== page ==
Shirley Snyder Garver

Shirley Snyder Garver of West Chatham died on October 16, 2021, four weeks after her 96th birthday.
Born September 18, 1925 to Lillie Bloyer Snyder and Joseph Christian Snyder in their home in Hagerstown, Maryland, Shirley was the eighth of nine children and outlived them all. Shirley will be forever known as “Peggy” to the Snyder family; Joe had wanted to name her Margaret, so he simply called her Peggy and it stuck.
Shirley met her one and only love, Jack, at Sunday school when they were 2. (Readers might remember Jack’s obituary from earlier this year; he died just ten weeks before she did.) The pair attended school together (mostly) and Shirley was the girl who waited while he went off to win the War.
In high school, Shirley excelled in all of her classes and also enjoyed writing for the school newspaper, performing in the Dramatic Society, and playing field hockey and volleyball. She majored in Social Work at Western Maryland College and formed lifelong friendships with the other members of the Phi Alpha Mu sorority (the Purple Cows). In her senior year, the stunning brunette was elected Queen of the May and Jack was her dashing king.
Shirley and Jack were married on August 21, 1948 and moved to Pittsburgh, where Jack completed his education at Carnegie Tech and the bride embarked on her teaching career. They moved to Baltimore and their first daughter, Kristen, soon joined the family. Shirley began teaching at the Calvert School, which Kristen attended, and the trio (plus beloved cocker spaniel Kippi) spent idyllic summers at Hyde Bay Camp in Cooperstown, New York. Dachshund Schroeder and baby Jan arrived exactly one year apart, in 1964 and 1965, and in the summer of 1966, the family of six relocated to The Lawrenceville School in New Jersey, where Jack was to be the chairman of the Art department.
Shirley taught at Miss Mason’s School in Princeton, where Jan eventually became a student, and in 1974 joined Jack on the faculty at Lawrenceville as the second female teacher in the 1810-founded prep school’s history. She earned accreditation in TOEFL (the Test of English as a Foreign Language), becoming and remaining the school’s sole ESL instructor until her retirement in 1990. Shirley also served as the only English teacher for students with learning disabilities and tutored many of the boys after supper and on weekends. Despite her many responsibilities, Shirley never failed to create phenomenal dinners that astounded everyone. It was said about her that she could walk into an empty pantry and make a great meal.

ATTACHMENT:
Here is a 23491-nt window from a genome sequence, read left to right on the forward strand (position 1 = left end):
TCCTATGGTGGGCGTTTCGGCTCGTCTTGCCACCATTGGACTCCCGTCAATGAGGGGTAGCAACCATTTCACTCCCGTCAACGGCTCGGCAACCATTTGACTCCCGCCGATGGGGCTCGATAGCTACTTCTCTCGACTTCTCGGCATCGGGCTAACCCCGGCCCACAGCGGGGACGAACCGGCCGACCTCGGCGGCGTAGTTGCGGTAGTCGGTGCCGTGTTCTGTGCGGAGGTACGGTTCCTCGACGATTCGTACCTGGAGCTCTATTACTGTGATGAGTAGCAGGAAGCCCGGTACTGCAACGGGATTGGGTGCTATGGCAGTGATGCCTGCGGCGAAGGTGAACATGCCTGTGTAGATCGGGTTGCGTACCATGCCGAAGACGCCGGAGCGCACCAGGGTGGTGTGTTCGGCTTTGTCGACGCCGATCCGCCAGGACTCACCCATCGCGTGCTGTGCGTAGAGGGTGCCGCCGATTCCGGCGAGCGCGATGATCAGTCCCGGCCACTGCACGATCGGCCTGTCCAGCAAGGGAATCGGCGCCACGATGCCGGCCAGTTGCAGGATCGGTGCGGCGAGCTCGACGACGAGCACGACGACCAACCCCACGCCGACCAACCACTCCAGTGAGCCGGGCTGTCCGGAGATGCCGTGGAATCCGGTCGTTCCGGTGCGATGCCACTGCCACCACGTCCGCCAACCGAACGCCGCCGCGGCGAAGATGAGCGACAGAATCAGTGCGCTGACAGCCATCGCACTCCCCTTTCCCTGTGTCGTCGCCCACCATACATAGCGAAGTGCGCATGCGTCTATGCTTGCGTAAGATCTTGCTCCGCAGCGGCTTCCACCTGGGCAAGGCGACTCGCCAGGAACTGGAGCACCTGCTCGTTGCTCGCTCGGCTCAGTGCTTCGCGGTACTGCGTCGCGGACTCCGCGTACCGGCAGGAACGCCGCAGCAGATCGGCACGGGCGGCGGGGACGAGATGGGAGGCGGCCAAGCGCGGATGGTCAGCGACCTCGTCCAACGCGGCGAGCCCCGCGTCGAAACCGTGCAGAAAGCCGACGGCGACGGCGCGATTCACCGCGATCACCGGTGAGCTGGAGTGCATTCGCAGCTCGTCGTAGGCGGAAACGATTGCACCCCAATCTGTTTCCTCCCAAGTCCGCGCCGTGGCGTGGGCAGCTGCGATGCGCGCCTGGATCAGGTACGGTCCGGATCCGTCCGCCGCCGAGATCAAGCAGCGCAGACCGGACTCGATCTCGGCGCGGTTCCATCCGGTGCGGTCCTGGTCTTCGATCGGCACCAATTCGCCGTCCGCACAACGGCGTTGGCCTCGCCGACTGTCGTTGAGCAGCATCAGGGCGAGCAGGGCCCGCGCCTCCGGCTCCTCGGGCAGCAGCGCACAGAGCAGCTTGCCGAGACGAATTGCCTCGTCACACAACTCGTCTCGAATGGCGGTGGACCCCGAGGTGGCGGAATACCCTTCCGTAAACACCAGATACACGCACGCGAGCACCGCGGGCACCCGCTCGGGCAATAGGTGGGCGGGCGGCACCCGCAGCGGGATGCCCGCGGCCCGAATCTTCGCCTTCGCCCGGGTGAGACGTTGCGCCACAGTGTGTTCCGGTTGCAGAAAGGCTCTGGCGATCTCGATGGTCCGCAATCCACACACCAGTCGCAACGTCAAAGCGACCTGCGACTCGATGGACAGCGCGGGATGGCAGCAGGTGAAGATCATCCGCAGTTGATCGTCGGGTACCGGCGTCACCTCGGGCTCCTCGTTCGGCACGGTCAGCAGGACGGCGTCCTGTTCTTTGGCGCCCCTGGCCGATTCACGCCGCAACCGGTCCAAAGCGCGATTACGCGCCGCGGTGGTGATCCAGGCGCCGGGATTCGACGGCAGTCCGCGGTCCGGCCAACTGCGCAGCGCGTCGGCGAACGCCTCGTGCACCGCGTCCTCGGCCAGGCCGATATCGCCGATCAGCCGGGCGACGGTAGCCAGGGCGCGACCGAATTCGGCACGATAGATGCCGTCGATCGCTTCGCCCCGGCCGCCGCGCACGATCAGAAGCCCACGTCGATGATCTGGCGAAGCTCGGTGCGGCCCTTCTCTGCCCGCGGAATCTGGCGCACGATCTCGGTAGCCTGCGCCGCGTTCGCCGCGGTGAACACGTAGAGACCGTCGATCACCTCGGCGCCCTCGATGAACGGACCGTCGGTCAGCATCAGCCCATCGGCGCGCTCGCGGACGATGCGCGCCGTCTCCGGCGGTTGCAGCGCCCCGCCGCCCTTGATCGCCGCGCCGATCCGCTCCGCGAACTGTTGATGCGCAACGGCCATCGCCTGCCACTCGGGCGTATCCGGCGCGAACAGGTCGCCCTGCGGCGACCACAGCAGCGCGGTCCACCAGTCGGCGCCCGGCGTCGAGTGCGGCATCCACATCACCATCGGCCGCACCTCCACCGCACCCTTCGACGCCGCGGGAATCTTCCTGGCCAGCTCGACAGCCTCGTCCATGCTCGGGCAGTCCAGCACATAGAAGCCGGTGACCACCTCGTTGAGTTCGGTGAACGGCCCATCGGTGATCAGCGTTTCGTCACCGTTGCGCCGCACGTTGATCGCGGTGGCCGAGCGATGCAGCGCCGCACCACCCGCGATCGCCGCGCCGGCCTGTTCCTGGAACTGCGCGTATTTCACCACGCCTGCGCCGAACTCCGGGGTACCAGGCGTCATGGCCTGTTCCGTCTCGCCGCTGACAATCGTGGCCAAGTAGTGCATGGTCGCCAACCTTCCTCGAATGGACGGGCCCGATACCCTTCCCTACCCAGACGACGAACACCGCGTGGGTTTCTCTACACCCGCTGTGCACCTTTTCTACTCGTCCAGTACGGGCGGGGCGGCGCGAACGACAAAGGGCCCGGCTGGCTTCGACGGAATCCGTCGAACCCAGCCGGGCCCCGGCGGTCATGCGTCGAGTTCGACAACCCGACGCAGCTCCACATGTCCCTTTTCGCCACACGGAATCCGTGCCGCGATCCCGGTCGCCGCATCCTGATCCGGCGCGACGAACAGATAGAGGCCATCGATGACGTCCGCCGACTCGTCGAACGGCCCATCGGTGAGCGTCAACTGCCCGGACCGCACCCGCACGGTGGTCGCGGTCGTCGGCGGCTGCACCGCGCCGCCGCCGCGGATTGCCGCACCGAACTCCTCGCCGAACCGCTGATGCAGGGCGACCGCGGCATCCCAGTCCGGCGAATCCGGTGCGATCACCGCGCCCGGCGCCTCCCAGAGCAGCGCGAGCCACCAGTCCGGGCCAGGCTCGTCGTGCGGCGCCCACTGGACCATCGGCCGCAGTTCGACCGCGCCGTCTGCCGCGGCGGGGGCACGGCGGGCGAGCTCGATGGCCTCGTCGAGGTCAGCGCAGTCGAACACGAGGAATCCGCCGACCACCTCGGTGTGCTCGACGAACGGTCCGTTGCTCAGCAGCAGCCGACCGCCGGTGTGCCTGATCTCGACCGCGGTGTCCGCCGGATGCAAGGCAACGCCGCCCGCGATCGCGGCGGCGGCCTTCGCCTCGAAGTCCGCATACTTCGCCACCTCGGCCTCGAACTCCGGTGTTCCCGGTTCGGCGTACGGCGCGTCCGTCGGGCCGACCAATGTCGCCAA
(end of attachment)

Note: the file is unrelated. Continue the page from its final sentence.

Chez Garv became a haven for many displaced international students over school vacations. No holiday was complete without at least one. Shirley’s effect on her students was remarkable. Since Jack’s death, many of them have shared with her daughters their gratitude for Shirley’s patience and indefatigable desire to see “her kids” overcome obstacles and succeed.
The family enjoyed spending summers in its little piece of heaven in Half Island Cove, Nova Scotia and on Cape Cod, where Shirley and Jack built their retirement home in 1978. After their permanent move, Shirley availed herself of classes in astronomy and literature and devoted many years to volunteering for the Chatham Council on Aging’s FISH program. Shirley and Jack traveled together to France, England, Wales, and Scotland in 1985 and celebrated their 50th anniversary in the U.K. They spent part of many winters in Sarasota. Everywhere she went, Shirley delighted in the local wildlife and was an avid birder. Now she and Jack are continuing their journey together.
Kristen and Jan (and, of course, Jack’s teddy bear, Biff, who was adored by his mother) welcome remembrances of both of their parents at and ask that any donations be made in Shirley’s memory to one of the following charities for the critters who brought her so much joy, or to your favorite local animal shelter: MassAudubon: (781-259-2124); Turtles Fly Too: (208-484-7774); National Marine Life Center: (508-743-9888); Wildcare: (508-240-2255).
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